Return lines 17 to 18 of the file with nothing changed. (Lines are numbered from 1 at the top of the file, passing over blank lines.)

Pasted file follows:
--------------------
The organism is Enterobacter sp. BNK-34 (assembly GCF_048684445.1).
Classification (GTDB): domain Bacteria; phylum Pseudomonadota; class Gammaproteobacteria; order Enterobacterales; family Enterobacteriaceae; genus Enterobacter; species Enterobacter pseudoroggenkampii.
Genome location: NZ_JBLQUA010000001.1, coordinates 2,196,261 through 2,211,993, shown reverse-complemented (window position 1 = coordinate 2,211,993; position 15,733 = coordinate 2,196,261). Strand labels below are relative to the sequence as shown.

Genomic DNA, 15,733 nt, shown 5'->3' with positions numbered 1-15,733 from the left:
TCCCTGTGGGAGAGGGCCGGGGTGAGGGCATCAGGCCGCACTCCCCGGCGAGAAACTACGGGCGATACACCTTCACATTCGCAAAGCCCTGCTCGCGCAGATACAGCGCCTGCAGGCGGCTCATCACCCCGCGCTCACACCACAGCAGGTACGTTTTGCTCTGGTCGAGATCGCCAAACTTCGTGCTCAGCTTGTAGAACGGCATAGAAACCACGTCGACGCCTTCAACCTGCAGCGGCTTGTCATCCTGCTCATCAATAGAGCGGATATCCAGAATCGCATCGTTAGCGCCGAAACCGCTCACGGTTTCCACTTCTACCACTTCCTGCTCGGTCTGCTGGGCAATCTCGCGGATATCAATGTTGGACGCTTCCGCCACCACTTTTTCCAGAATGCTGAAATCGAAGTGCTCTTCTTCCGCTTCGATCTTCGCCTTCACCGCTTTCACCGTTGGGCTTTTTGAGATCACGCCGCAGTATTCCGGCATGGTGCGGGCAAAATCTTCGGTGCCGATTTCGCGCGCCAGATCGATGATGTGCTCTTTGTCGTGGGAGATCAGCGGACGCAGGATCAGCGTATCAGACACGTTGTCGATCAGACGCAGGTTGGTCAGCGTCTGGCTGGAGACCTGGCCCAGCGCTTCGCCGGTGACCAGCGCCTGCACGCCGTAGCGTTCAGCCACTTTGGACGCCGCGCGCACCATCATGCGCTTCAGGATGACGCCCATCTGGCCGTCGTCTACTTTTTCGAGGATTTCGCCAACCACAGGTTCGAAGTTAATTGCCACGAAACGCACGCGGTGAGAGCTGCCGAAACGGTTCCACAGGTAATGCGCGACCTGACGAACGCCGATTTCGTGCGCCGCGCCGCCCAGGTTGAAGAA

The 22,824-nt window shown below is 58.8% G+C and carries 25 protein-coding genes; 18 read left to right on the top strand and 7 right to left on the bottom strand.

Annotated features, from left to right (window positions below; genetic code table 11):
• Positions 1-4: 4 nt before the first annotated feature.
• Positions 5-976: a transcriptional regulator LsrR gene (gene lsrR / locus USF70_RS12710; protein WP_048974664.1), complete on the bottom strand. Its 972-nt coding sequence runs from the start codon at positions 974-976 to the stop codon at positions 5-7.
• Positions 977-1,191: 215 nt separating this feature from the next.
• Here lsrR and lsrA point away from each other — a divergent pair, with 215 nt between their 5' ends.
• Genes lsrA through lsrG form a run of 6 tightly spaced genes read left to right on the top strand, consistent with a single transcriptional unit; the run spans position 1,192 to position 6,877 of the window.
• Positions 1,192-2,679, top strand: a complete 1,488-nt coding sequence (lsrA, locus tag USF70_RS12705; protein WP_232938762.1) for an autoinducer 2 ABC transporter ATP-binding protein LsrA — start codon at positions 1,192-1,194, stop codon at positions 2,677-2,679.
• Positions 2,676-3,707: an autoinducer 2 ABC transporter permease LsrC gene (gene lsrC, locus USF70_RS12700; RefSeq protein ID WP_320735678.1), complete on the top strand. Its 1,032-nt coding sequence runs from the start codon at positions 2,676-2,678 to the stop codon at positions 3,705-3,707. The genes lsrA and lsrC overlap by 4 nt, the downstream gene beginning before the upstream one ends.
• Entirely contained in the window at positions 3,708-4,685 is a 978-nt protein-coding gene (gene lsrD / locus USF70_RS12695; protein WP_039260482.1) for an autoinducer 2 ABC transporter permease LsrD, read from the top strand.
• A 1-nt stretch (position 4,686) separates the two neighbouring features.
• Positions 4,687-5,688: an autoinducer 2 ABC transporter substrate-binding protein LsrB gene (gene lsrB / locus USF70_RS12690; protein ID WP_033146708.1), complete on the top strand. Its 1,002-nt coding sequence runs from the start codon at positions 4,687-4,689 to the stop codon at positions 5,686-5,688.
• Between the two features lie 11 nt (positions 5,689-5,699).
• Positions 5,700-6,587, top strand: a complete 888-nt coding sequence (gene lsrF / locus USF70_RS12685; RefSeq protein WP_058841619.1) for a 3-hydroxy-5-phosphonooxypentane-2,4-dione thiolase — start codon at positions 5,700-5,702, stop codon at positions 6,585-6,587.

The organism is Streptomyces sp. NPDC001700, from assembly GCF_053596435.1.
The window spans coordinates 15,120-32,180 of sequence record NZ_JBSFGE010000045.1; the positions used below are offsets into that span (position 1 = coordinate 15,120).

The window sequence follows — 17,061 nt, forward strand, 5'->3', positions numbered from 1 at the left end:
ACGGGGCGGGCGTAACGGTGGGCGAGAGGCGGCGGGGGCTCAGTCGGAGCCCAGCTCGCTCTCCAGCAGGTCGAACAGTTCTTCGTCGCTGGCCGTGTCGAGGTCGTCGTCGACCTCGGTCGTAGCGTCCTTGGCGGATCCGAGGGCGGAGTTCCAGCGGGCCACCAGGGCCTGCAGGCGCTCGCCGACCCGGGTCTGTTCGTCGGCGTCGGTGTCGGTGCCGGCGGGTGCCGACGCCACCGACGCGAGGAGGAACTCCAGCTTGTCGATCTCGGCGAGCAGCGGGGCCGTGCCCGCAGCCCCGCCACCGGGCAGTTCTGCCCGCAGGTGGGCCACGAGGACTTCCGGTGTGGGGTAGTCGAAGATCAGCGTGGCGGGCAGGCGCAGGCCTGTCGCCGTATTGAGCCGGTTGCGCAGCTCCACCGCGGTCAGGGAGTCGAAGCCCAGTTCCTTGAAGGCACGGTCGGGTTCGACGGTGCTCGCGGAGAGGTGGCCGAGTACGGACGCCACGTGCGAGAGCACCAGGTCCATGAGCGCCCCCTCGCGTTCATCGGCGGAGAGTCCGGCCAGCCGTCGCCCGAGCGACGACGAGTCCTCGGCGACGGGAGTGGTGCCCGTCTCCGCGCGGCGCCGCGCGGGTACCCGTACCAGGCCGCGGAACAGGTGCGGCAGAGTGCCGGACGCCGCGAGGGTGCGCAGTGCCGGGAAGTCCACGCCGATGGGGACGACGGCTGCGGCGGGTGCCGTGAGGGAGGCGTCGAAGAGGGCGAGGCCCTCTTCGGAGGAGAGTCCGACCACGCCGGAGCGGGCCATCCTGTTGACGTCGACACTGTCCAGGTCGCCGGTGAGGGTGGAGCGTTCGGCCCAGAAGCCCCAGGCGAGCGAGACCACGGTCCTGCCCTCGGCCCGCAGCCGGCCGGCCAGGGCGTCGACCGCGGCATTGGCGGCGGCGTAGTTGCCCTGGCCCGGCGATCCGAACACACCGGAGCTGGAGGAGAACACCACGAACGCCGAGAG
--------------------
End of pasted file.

• Positions 4,687-5,688: an autoinducer 2 ABC transporter substrate-binding protein LsrB gene (gene lsrB / locus USF70_RS12690; protein ID WP_033146708.1), complete on the top strand. Its 1,002-nt coding sequence runs from the start codon at positions 4,687-4,689 to the stop codon at positions 5,686-5,688.
• Between the two features lie 11 nt (positions 5,689-5,699).